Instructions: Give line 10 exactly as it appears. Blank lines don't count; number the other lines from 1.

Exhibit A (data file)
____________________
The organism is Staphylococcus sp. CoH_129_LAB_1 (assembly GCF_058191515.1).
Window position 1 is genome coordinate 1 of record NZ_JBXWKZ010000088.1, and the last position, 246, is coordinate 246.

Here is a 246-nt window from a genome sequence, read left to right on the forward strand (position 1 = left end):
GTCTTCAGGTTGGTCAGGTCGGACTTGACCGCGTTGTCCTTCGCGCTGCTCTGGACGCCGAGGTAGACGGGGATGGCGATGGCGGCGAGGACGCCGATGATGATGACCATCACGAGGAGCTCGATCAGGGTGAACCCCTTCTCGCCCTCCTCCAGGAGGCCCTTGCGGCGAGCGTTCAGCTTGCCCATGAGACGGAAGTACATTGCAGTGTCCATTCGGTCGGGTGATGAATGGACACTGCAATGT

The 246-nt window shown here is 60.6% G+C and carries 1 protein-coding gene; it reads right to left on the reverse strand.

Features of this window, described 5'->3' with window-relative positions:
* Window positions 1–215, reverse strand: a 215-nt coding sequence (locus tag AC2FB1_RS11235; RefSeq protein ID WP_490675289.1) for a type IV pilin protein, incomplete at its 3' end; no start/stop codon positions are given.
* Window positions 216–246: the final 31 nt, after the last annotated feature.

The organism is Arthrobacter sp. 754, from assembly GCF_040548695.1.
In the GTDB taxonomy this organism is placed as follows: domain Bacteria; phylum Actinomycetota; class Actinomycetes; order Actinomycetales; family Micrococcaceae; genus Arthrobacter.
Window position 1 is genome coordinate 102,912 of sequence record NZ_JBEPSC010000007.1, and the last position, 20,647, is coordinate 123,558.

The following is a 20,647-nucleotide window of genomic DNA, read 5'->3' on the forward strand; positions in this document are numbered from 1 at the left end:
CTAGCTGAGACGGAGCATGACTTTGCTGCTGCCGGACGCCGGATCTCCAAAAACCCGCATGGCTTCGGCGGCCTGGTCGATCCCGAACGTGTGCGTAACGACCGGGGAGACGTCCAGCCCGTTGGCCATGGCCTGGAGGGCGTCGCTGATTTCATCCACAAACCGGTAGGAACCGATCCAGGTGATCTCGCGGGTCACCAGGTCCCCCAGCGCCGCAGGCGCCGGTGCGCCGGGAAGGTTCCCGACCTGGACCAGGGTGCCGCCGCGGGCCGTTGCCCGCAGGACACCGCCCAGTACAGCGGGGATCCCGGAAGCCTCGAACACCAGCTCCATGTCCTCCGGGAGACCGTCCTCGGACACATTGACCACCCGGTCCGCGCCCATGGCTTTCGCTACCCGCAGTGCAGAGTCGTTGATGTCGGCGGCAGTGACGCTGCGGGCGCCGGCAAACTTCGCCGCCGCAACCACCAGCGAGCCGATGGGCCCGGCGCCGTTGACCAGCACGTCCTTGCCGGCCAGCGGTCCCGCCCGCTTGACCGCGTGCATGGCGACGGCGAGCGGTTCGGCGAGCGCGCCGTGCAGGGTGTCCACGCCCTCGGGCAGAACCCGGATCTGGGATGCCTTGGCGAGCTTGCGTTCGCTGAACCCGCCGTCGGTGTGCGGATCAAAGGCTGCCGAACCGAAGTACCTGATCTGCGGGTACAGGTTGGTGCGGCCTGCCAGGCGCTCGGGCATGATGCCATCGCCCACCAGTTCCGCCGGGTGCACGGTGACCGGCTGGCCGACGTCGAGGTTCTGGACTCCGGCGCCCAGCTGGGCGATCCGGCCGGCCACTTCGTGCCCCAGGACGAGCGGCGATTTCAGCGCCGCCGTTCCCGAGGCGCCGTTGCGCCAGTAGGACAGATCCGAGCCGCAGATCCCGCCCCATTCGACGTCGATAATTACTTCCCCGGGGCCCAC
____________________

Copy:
In the GTDB taxonomy this organism is placed as follows: domain Bacteria; phylum Actinomycetota; class Actinomycetes; order Actinomycetales; family Micrococcaceae; genus Arthrobacter.